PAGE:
Glues and Caulks - Chemical-Free Versions

Something I learned very quickly is that VOC-free and 100% silicone are relative terms. I tested all the wood glues that claimed to be non-toxic and all the caulks that claimed to be 100% silicone, or zero-VOC.

Testing glues and silicones was the worst part of building my tiny house since I did this when I was highly sensitive. Many days were spent sick to my stomach, not sleeping, and having heart palpitations.

OK, let's get to it.

Wood Glues

We are limiting the use of glue in my tiny house, and it might be possible to avoid it completely, but that's not ideal.

I smelled them wet and they were all bad wet. I only tested a few dry. When wet, the worst reactions were heady and dizzy, when dry they were hard to get a read from - it's difficult to extrapolate a small jar of dry glue to a house filled with it. (In retrospect I would have tested a much larger dry sample.) I smelled them wet because I got a clearer sign of their relative effects on me. Since I have not figured out a better way to test materials, that's all I'm working with.

So here are the contenders:

Gorilla Glue - Got pretty dizzy, not good, but not terrible. Seems OK when dry. (Easy to find at hardware stores.)

Elmer's Wood Glue - Not good. Didn't test dry. (Carried at hardware stores.)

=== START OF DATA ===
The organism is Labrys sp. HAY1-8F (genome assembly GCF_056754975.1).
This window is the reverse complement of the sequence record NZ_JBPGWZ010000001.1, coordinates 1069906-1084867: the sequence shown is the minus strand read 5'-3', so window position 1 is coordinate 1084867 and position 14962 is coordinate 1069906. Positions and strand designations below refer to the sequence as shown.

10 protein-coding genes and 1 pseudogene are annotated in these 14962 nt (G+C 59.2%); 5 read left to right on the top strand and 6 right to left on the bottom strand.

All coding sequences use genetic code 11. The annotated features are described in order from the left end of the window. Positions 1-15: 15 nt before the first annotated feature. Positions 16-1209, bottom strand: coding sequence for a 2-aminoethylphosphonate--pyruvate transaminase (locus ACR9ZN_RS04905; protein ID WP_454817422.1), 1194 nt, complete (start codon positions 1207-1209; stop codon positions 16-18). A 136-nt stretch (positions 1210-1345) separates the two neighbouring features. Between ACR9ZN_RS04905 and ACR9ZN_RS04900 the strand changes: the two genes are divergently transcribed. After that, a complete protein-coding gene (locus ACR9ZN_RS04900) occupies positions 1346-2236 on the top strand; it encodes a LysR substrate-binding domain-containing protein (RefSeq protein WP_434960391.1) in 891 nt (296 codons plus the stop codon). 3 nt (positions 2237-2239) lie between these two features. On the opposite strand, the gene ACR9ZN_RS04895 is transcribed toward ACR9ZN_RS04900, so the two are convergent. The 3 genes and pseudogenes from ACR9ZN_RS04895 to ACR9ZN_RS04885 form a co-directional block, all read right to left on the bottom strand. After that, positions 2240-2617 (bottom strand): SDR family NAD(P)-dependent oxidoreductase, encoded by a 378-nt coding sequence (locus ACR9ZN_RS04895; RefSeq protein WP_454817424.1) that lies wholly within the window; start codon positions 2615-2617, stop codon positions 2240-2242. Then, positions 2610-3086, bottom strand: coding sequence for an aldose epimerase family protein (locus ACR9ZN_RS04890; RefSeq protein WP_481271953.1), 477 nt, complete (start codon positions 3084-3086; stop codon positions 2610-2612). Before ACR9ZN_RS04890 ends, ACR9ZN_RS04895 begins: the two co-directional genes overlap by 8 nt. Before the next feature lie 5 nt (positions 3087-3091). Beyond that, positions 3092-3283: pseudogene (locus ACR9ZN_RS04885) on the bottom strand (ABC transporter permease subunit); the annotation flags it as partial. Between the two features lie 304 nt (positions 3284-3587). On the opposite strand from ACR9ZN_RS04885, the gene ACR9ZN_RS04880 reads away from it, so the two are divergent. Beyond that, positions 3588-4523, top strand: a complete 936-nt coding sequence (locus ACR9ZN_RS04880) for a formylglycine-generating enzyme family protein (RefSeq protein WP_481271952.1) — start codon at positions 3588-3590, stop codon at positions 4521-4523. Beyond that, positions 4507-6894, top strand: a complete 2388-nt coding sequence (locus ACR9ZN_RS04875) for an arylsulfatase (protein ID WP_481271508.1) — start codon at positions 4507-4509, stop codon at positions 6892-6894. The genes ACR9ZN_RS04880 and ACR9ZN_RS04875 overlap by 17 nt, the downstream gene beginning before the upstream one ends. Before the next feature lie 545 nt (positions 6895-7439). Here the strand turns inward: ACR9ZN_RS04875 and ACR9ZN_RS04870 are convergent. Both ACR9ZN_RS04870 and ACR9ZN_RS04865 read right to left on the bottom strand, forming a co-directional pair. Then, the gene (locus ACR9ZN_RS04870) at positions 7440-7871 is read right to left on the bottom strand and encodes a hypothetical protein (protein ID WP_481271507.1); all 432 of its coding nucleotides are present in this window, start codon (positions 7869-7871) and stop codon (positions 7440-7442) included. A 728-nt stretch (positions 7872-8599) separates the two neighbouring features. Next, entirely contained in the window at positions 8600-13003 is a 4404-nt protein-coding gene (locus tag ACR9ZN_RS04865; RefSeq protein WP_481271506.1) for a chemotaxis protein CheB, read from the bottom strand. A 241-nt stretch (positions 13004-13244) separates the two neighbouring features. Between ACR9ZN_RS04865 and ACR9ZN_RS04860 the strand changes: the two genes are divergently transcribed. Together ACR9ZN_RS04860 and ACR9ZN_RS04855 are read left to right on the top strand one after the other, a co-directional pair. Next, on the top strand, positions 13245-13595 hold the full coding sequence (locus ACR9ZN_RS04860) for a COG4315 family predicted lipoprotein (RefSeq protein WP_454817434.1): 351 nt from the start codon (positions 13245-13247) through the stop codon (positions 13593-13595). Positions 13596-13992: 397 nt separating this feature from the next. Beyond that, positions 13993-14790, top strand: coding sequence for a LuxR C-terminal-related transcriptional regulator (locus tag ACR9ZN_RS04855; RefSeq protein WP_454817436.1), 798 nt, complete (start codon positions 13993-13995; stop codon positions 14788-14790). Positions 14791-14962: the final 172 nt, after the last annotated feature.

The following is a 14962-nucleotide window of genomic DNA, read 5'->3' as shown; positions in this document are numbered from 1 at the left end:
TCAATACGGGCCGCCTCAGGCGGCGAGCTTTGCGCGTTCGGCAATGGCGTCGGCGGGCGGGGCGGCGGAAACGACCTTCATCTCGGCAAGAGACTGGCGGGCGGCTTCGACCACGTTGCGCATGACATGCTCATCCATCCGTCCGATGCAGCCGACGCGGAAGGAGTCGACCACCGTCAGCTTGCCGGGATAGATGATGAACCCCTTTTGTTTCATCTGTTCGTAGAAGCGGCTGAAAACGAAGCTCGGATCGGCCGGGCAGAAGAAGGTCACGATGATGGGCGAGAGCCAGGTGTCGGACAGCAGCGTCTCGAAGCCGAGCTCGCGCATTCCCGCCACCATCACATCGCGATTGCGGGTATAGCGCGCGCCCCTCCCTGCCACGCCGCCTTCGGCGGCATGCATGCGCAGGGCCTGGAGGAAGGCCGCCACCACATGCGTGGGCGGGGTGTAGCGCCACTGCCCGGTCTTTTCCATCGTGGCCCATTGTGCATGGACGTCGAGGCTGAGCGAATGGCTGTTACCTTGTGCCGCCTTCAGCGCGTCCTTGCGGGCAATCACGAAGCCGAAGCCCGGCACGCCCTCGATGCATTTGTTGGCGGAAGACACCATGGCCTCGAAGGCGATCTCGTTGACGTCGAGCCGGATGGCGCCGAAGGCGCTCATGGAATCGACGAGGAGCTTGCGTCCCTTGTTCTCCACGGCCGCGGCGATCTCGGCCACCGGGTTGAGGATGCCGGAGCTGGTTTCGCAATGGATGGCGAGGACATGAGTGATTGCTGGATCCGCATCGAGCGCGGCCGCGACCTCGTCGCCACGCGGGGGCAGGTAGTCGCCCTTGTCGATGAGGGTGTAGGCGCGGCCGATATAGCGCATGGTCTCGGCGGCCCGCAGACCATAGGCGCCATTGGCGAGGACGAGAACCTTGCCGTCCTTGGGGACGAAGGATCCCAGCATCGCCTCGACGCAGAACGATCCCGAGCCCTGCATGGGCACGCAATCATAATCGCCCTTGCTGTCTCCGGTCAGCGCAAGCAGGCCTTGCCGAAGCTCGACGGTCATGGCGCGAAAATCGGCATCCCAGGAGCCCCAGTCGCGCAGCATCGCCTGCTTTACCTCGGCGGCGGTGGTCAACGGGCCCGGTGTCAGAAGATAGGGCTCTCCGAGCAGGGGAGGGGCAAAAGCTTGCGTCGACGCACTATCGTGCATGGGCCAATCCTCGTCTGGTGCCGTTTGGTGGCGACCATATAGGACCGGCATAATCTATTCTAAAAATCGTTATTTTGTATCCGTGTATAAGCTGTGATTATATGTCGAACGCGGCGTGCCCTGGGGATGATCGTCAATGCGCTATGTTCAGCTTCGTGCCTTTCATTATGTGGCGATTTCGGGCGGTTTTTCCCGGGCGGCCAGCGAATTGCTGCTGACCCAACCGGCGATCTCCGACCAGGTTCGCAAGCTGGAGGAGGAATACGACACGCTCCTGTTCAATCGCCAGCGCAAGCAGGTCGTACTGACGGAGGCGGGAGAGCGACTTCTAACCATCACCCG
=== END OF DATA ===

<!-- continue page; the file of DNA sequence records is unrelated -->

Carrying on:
The best of the wood glues
Roo Glue - White and wood glue - Not great when wet, but not terrible. Seemed totally fine when dry. This is my top pick and what I ended up using. (Very fast delivery from online store to Canada.)

RONA brand ECO white glue - Not good wet, didn't test dry. (Carried at RONA.)

Titebond - This is a brand that is recommended for MCSers. I had already picked Roo Glue before I got a chance to test it. I do know people that build for the chemically sensitive who use this brand. (Online or at specialty building stores like Greenworks, Vancouver.)

ECOS Wood glue - ECOS makes extremely tolerable products and while I didn't get a chance to test this one I would expect it to be quite good.

I've caught wind of totally natural glues made from hide (not waterproof) and something being developed from sea creatures, that one sounds great....but until then....good luck.

Caulks

While silicone itself is not toxic, chemicals are added to keep caulking in liquid form. For silicone caulks look for 100% silicone and a low-VOC claim. The replacement silicones are much more tolerable and Eco-bond does claim zero-VOC. They were all smelly when wet, and I tested them at 24 hours, 48 hours and one week. I would recommend getting a non-sensitive person to put them in jars and only testing them after they have dried. Note that caulks labeled bathroom or mildew resistant contain a mildewcide (except the Eco-bond bathroom caulk).

The worst of the Silicones
AFM Safecoat Caulk - Not the best when wet, not the best at 24 hours, but the best at one week. I used this in my bathroom. It comes in white and is a replacement for silicone.

Eco-Bond - This is my top pick. These are all zero-VOC. I tested this much later than the others, but I can say that this is another really great caulk. At least as safe as AFM with better bonding. It comes in white and clear. It is the only zero-VOC clear caulk that I know of. They are not silicone.

GE Silicone II Clear Caulk - This may a better choice for the exterior. It was not as good at one week as AFM or Ecobond. We used this on the underbelly of my house. It is low-VOC.